Eder, W., Jahnke, L. L., Schmidt, M., and Huber, R. (2001). Microbial diversity of the brine-seawater interface of the Kebrit Deep, Red Sea, studied via 16S rRNA gene sequences and cultivation methods. Appl. Environ. Microbiol. 67, 3077–3085. doi: 10.1128/AEM.67.7.3077-3085.2001
Foti, M., Sorokin, D. Y., Lomans, B., Mussman, M., Zacharova, E. E., Pimenov, N. V.,et al. (2007). Diversity, activity, and abundance of sulfate-reducing bacteria in saline and hypersaline soda lakes. Appl. Environ. Microbiol. 73, 2093–2100. doi: 10.1128/AEM.02622-06
Ivanova, N., Sikorski, J., Chertkov, O., Nolan, M., Lucas, S., Hammon, N.,et al. (2011). Complete genome sequence of the extremely halophilic Halanaerobium praevalens type strain (GSLT). Stand. Genomic Sci. 4, 312–321. doi: 10.4056/sigs.1824509
Janto, B., Ahmed, A., Ito, M., Liu, J., Hicks, D. B., Pagni, S.,et al. (2011). Genome of alkaliphilic Bacillus pseudofirmus OF4 reveals adaptations that support the ability to grow in an external pH range from 7.5 to 11.4. Environ. Microbiol. 13, 3289–3309. doi: 10.1111/j.1462-2920.2011.02591.x
Kallberg, Y., Oppermann, U., Jörnvall, H., and Persson, B. (2002). Short-chained dehydrogenases/reductases (SDRs): coenzyme-based functional assignments in completed genomes. Eur. J. Biochem. 269, 4409–4417. doi: 10.1046/j.1432-1033.2002.03130.x
Katoh, H., Hagino, N., Grossman, A. R., and Ogawa, T. (2001). Genes essential to iron transport in the cyanobacterium Synechocystis sp. Strain PCC 6803. J. Bacteriol. 183, 2779–2784. doi: 10.1128/JB.183.9.2779-2784.2001
Kobayashi, T., Kimura, B., and Fujii, T. (2000). Strictly anaerobic halophiles isolated from canned Swedish fermented herrings (Surströmming). Int. J. Food Microbiol. 54, 81–89. doi: 10.1016/S0168-1605(99)00172-5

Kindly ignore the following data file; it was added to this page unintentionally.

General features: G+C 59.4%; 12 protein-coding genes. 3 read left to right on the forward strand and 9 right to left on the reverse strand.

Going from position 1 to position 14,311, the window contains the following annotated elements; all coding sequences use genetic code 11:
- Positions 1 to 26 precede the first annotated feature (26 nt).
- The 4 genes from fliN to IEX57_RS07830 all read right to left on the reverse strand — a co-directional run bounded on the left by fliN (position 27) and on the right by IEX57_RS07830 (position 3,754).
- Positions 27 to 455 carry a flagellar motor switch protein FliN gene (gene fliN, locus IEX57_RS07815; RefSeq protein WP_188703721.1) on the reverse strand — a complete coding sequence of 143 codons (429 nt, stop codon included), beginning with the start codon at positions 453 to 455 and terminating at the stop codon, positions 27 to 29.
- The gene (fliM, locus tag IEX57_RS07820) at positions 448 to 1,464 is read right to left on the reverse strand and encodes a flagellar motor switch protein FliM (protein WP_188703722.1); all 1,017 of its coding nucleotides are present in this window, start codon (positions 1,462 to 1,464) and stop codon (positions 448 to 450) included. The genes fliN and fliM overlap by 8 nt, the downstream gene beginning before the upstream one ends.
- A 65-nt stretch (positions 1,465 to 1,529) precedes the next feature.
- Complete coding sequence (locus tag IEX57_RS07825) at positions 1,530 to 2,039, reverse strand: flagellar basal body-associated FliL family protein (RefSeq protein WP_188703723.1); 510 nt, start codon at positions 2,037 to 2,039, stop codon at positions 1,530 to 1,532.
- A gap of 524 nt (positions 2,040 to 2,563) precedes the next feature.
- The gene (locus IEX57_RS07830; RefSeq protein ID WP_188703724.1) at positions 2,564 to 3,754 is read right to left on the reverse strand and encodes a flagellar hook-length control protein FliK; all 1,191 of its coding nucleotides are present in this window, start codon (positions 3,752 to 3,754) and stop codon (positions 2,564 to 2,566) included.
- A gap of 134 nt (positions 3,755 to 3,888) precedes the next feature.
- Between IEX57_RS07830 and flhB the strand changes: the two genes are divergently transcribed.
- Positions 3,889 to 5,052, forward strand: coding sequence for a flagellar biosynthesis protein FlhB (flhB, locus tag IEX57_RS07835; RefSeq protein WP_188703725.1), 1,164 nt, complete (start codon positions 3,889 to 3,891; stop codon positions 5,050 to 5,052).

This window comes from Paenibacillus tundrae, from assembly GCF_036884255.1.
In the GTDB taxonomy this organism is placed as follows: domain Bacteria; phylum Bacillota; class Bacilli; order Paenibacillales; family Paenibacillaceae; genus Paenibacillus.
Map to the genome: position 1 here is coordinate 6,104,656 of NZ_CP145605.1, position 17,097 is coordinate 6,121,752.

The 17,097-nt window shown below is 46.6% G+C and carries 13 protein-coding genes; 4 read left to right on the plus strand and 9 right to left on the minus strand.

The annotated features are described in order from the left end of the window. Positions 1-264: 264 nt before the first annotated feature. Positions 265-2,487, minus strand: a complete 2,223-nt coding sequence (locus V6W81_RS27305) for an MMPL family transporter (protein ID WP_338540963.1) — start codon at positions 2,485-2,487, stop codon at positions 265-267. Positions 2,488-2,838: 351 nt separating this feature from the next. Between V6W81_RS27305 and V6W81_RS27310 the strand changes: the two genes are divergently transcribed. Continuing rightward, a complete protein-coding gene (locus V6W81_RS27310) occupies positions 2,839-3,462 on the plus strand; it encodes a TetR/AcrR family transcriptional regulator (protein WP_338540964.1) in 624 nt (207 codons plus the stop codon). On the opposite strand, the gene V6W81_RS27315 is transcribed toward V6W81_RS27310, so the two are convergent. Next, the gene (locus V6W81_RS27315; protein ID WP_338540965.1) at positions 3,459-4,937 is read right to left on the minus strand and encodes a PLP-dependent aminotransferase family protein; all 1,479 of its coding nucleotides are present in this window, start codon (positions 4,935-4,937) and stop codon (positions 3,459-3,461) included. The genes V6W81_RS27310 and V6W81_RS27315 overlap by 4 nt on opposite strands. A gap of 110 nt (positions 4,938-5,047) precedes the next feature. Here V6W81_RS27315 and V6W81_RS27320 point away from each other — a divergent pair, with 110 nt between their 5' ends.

Lairson, L. L., Henrissat, B., Davies, G. J., and Withers, S. G. (2008). Glycosyltransferases: structures, functions, and mechanisms. Annu. Rev. Biochem. 77, 521–555. doi: 10.1146/annurev.biochem.76.061005.092322
Markowitz, V. M., Chen, I.-M. A., Palaniappan, K., Chu, K., Szeto, E., Grechkin, Y.,et al. (2012). IMG: the integrated microbial genomes database and comparative analysis system. Nucleic Acids Res. 40, D115–D122. doi: 10.1093/nar/gkr1044
Mormile, M. R., Romine, M. F., Garcia, M. T., Ventosa, A., Bailey, T. J., and Peyton, B. M. (1999). Halomonas campisalis sp. nov., a denitrifying, moderately haloalkaliphilic bacterium. Syst. Appl. Microbiol. 22, 551–558. doi: 10.1016/S0723-2020(99)80008-3
Mounté, S., Manac’h, N., Hirschler, A., Caumette, P., Willison, J. C., and Matheron, R. (1999). Haloanaerobacter salinarius sp. nov., a novel halophilic fermentative bacterium that reduces glycine-betaine to trimethylamine with hydrogen or serine as electron donors: emendation of the genus Haloanaerobacter. Int. J. Syst. Bacteriol. 49, 103–112. doi: 10.1099/00207713-49-1-103
Nowacki, M., Higgins, B. P., Maquilan, G. M., Swart, E. C., Doak, T. G., and Landweber, L. F. (2009). A functional role for transposases in a large eukaryotic genome. Science 324, 935–938. doi: 10.1126/science.1170023
Paul, V. G., Minteer, S. D., Treu, B. L., and Mormile, M. R. (2014). Ability of a haloalkaliphilic bacterium isolated from Soap Lake, Washington to generate electricity at pH 11.0 and 7% salinity. Environ. Technol. 35, 1003–1011. doi: 10.1080/09593330.2013.858186
Pennacchio, A., Giordano, A., Pucci, B., Rossi, M., and Raia, C. A. (2010). Biochemical characterization of a recombinant short-chain NAD(H)-dependent dehydrogenase/reductase from Sulfolobus acidocaldarius. Extremophiles 14, 193–204. doi: 10.1007/s00792-009-0298-3
Peyton, B. M., and Yonge, D. R. (2002). Biodegradation of Non-Point Source Pollutants in Soap Lake, Washington. Project Completion Report. State of Washington Water Research Report WRR-11. Pullman, WA: State of Washington Water Research Center.
Pollock, J., Weber, K. A., Lack, J., Achenbach, L. A., Mormile, M. R., and Coates, J. D. (2007). Alkaline iron (III) reduction by a novel alkaliphilic, halotolerant, Bacillus sp. isolated from salt flat sediments of Soap Lake. Appl. Microbiol. Biotechnol. 77, 927–934. doi: 10.1007/s00253-007-1220-5
Reina-Bueno, M., Argandoña, M., Salvador, M., Rodríguez-Moya, J., Iglesias-Guerra, F., Csonka, L. N.,et al. (2012). Role of trehalose in salinity and temperature tolerance in the model halophilic bacterium, Chromohalobacter salexigens. PLoS ONE 7:e33587. doi: 10.1371/journal.pone.0033587
Roush, D. W. (2013). Production of 1,3-propanediol from glycerol under haloalkaline conditions by Halanaerobium hydrogeniformans. Ph.D. thesis, Missouri University of Science and Technology, Rolla, MO.